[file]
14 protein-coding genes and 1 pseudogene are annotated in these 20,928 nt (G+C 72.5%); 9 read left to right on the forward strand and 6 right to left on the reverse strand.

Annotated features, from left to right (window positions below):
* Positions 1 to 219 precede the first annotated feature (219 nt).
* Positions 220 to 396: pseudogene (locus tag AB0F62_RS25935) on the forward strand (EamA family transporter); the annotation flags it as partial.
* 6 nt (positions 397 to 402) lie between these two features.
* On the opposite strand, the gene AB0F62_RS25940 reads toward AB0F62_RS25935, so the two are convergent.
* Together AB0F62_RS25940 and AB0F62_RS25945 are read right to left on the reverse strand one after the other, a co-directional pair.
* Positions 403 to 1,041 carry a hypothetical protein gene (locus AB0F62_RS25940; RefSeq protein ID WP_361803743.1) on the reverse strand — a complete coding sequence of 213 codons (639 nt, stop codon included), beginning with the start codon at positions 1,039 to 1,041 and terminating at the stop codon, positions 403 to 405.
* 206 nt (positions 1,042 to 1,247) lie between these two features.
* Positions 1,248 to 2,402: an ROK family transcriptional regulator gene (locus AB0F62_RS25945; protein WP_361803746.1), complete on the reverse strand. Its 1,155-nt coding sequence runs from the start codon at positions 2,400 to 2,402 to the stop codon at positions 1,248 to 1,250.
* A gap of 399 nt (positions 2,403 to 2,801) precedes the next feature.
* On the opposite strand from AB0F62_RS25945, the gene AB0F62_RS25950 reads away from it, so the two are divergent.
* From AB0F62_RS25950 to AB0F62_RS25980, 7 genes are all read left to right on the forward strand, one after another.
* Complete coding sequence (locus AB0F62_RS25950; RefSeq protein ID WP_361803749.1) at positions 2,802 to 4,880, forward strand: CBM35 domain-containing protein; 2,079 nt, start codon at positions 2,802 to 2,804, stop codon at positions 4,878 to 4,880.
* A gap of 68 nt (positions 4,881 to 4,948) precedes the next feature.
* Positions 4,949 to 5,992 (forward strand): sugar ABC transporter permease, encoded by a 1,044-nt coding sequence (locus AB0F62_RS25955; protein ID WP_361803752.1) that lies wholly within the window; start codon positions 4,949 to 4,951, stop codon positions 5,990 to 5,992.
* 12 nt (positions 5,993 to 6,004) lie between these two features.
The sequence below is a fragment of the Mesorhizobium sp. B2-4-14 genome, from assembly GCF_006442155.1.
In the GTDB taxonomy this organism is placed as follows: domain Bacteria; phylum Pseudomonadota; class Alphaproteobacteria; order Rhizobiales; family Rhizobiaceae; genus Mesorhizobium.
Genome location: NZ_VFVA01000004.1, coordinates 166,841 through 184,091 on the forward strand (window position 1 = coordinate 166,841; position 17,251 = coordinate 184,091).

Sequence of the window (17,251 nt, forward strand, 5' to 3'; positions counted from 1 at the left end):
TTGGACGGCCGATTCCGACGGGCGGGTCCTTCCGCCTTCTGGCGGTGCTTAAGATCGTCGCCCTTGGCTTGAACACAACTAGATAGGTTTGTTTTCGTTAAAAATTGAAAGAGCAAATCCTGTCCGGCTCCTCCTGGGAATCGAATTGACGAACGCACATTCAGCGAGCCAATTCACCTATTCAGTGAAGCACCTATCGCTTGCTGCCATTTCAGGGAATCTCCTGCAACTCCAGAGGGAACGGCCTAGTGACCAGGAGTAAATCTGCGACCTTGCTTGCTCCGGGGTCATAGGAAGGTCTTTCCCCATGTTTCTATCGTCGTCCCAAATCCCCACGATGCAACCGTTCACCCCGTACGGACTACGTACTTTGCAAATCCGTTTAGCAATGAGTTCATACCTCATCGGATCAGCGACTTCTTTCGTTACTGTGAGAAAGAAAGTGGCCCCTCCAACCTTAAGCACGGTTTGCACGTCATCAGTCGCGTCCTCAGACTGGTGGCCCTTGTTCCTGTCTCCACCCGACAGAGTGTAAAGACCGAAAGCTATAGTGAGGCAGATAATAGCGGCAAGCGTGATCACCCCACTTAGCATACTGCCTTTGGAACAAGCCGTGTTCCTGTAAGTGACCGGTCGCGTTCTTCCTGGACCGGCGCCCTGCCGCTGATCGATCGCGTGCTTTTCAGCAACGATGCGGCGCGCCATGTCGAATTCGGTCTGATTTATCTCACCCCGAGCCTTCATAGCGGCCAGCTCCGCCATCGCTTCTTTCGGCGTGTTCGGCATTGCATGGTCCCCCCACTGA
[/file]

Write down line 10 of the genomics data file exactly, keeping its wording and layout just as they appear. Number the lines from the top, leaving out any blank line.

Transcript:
* Positions 1,248 to 2,402: an ROK family transcriptional regulator gene (locus AB0F62_RS25945; protein WP_361803746.1), complete on the reverse strand. Its 1,155-nt coding sequence runs from the start codon at positions 2,400 to 2,402 to the stop codon at positions 1,248 to 1,250.